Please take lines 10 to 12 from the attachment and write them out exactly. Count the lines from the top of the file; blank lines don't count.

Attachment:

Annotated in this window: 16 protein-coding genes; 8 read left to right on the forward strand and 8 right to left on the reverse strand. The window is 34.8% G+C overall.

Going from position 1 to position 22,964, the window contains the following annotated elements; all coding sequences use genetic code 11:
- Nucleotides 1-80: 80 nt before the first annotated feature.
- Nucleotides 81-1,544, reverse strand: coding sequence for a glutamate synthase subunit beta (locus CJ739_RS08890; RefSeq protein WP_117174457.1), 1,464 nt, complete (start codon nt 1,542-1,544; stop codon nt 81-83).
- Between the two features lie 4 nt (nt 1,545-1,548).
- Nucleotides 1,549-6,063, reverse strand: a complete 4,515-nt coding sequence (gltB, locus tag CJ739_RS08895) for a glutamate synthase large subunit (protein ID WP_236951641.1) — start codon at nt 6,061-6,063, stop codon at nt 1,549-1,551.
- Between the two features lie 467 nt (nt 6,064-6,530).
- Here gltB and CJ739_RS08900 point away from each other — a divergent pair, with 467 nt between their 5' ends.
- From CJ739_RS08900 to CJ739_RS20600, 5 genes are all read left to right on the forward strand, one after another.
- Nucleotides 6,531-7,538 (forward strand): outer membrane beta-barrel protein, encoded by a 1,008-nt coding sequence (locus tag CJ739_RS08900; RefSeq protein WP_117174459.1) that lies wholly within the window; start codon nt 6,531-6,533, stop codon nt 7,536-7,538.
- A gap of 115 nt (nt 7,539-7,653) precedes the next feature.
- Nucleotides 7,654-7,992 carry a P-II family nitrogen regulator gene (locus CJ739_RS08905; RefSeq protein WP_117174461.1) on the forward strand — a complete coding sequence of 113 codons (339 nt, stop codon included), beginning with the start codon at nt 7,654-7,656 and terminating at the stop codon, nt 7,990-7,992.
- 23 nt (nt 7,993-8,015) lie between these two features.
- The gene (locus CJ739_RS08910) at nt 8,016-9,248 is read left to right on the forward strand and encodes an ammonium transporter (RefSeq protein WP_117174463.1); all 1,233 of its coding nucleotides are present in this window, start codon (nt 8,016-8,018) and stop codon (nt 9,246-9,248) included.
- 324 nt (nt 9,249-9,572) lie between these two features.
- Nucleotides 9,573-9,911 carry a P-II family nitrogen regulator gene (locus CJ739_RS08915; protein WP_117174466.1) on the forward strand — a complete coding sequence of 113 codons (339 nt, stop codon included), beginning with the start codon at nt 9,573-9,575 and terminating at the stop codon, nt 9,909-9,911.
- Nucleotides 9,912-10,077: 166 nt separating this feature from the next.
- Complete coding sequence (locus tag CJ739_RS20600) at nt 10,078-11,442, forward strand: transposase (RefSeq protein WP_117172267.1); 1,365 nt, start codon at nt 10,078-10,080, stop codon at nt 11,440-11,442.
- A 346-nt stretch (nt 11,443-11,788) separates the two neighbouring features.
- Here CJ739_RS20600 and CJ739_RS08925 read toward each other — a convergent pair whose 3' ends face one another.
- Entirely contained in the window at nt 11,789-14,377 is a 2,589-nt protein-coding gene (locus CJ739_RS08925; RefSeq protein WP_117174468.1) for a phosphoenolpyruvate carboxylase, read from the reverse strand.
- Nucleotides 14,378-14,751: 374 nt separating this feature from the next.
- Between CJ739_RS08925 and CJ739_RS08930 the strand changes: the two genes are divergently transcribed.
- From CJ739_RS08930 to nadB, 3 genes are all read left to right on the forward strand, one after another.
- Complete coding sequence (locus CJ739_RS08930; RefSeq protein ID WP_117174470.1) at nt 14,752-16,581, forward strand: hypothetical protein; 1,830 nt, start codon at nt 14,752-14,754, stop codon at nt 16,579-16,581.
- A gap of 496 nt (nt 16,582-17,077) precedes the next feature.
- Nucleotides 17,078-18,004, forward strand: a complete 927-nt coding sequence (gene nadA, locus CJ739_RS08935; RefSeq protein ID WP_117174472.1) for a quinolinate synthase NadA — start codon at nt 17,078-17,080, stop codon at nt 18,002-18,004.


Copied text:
- Nucleotides 6,531-7,538 (forward strand): outer membrane beta-barrel protein, encoded by a 1,008-nt coding sequence (locus tag CJ739_RS08900; RefSeq protein WP_117174459.1) that lies wholly within the window; start codon nt 6,531-6,533, stop codon nt 7,536-7,538.
- A gap of 115 nt (nt 7,539-7,653) precedes the next feature.
- Nucleotides 7,654-7,992 carry a P-II family nitrogen regulator gene (locus CJ739_RS08905; RefSeq protein WP_117174461.1) on the forward strand — a complete coding sequence of 113 codons (339 nt, stop codon included), beginning with the start codon at nt 7,654-7,656 and terminating at the stop codon, nt 7,990-7,992.